If an officer is choking someone for 8 full minutes and that person is visually no longer conscious/dead there is nothing I can do cause well it’s a cop. And if I were to do something trying to save the man’s life I could be arrested or as in Mr. Floyd’s case even murdered. But if a civilian were to start choking another person out and that person became visibly unconscious from oxygen deprivation I could shoot them in defense…

I didn’t think anyone was above the law… Apparently I’m wrong


So it would seem. This sounds like a question for an attorney. I will circle back on this topic.


In today’s society it would take something so glaringly obvious as that video for me to intervene. Physically, I am not a coward, morally I am not a coward, but of police and prosecutorial discretion I am terrified.

Some of the answers above are what I would have done except a bit more forcefully in calling for a supervisor.

As an example, 10ish years ago my daughter got out of competitive travel cheernastics and decided to do school cheer. For those of you who don’t know what cheernastics is it is a physically brutal and demanding sport. Netflix has a docuseries called Cheerleader U, my daughter’s team is shown in some of the footage and knows most of them from cheer. FF through the interviews it’s not a good look but watch the practices and falls and how frequently they get injured since the only protective gear is a couple inches of foam mat.

Anyways, the youth football and cheerleaders had the football field/park on Wednesdays from 6:00 p.m to 10:00 p.m. We usually left around 8:30 p.m. But my daughter had acquired a new tumbling pass and wanted to try and see if she could do it on the field. I acquired enough info about coaching and spotting her through the years of travel cheernastics and practices 3-5 times a week, that I had been spotting her for years.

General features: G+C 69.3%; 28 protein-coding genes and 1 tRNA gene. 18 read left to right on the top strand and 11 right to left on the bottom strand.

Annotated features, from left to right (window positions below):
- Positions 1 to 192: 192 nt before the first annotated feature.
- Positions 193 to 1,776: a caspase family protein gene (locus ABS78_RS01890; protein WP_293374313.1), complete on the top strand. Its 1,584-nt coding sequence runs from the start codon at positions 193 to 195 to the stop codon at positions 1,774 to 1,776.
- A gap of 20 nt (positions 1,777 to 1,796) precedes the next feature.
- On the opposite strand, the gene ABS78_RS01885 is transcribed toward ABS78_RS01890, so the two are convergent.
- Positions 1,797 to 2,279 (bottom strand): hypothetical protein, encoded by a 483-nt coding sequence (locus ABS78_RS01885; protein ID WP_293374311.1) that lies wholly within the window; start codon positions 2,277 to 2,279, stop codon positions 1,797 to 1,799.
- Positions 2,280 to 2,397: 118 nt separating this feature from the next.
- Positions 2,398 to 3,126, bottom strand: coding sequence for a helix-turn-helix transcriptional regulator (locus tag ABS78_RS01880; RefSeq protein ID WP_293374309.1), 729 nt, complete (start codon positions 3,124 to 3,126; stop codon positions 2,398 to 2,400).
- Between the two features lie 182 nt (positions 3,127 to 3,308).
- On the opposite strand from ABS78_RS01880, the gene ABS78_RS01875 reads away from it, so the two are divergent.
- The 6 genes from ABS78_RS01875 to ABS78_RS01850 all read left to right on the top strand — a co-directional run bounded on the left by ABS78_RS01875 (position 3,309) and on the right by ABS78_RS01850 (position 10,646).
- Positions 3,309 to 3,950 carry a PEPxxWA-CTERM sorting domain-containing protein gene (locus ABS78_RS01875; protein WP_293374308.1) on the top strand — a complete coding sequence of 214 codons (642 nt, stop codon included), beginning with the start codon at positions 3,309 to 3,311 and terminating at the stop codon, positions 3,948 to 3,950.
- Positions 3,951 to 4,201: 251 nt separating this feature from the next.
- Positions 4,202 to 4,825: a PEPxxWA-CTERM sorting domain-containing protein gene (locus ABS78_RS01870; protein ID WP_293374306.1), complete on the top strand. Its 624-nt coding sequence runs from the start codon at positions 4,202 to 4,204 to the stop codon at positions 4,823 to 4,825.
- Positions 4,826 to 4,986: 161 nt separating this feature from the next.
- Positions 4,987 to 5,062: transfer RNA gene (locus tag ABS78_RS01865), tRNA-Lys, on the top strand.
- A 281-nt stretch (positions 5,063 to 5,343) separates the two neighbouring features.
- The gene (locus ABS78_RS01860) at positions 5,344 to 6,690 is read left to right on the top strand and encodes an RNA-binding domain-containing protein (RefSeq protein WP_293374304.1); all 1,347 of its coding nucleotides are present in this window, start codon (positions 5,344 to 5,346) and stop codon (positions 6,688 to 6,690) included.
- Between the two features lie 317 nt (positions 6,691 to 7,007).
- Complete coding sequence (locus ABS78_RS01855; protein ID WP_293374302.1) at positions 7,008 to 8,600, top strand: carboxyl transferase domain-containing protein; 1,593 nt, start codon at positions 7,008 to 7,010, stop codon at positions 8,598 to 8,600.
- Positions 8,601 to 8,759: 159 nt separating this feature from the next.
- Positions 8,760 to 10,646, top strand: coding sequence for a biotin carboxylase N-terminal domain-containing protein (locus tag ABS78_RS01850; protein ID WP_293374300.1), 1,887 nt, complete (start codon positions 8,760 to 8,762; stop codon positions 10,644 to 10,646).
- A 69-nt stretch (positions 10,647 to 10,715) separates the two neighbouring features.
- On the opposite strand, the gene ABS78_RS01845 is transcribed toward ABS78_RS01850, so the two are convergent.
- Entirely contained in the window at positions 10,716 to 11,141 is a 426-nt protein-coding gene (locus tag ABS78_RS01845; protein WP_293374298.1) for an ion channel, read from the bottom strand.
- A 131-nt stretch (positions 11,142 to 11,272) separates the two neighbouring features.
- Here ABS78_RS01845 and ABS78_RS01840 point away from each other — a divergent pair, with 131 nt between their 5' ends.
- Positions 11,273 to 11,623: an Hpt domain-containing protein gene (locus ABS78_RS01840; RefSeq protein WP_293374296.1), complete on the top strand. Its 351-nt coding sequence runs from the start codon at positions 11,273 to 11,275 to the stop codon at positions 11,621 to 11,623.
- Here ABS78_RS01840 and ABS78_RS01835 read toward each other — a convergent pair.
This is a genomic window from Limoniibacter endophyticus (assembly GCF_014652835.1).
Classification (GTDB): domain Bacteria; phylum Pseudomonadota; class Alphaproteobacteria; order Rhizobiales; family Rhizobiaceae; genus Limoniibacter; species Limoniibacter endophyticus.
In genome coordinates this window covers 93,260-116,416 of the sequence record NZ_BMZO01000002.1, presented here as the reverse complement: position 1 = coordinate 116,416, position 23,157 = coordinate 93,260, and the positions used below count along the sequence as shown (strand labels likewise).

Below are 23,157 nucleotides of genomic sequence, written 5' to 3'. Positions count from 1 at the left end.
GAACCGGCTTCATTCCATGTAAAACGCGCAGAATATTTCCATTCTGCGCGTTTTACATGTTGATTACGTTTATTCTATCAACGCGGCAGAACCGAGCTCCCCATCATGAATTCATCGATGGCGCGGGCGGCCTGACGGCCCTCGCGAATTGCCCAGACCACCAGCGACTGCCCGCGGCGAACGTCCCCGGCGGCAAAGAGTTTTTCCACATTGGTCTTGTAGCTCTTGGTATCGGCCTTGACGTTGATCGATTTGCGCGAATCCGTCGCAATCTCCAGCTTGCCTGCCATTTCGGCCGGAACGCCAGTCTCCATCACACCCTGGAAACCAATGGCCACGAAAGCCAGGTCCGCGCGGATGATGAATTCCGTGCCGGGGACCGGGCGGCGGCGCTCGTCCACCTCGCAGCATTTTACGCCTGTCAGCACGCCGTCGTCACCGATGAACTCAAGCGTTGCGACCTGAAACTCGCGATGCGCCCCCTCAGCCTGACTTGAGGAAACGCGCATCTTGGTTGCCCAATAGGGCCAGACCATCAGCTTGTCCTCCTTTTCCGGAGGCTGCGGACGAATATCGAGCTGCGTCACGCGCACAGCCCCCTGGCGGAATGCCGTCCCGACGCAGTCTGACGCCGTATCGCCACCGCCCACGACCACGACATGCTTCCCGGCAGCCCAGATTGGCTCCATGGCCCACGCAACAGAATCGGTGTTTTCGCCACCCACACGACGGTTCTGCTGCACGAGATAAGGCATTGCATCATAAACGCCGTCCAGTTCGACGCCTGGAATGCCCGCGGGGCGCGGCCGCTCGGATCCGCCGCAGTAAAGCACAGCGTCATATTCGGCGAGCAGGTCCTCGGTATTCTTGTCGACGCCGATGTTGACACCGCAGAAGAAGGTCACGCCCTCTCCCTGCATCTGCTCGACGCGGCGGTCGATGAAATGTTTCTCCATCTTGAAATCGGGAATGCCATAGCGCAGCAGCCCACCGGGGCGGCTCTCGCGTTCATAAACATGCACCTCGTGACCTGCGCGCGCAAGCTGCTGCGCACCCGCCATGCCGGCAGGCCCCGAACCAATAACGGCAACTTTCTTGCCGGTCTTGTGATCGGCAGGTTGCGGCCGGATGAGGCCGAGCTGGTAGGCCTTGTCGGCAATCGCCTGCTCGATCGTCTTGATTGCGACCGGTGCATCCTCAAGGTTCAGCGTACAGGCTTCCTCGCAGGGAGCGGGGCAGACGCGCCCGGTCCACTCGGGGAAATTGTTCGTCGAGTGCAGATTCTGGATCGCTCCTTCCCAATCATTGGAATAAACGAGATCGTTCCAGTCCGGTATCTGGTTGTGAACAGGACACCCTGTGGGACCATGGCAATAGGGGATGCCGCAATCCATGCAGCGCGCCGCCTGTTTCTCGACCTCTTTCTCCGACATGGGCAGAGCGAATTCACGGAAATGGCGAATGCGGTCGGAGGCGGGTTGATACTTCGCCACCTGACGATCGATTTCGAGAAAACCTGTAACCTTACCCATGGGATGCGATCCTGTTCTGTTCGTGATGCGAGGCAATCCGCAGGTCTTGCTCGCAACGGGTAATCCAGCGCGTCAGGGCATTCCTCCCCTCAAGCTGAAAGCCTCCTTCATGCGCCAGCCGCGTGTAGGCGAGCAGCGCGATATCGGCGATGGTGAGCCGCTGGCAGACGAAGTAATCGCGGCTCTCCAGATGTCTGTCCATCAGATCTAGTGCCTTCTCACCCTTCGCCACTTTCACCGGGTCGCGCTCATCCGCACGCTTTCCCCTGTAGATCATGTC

Anyways 3 police officers, one of them a shift commander climbed a gate and came up, I told my daughter to go get some water. Those three officers hemmed me in, and aggressively questioned my presence there. I asked them was this necessary and could I send my 10 y/o daughter to the car as she didn’t need to see it.

I then explained why I was there, showed my parks issued ID and showed them my coaches ID since I was the cheer coach. At one point they were clustered so tightly they were pinballing me off each other. I remained calm and had my phone recording the verbal exchange. They finally finished and let me go. I went and unlocked the gate so I could drive out and so the officers wouldn’t have to climb the gate to get back out to their cars.

Afterwards, I calmed my daughter down, took her for Ice Cream and went home.

The next day I went to see the Chief to make a complaint. After a lot of time, I got an official “I am sorry, that the incident happened, but they were responding to a complaint about the fields lights being on”.

Want to know the funny, that fields lights are on every Wednesday night in the Fall from, 6-10 pm every week. For youth football and cheerleaders.

So, I would try to get a supervisor there, or maybe even offer my services as an EMT. But physically interfere . No I wouldn’t. I fear LEO discretion that much.

I will reserve my final judgement on what happened, I will just say it doesn’t look right.


You can try…


Exactly. You can try to arrest a police officer (or officers), but remember that they have tasers, OC, batons or asps, restraints, and pistols. They also train regularly to fight and subdue, both individually and in groups. They have more legal training than most citizens, and as government agents, they have a degree of protection.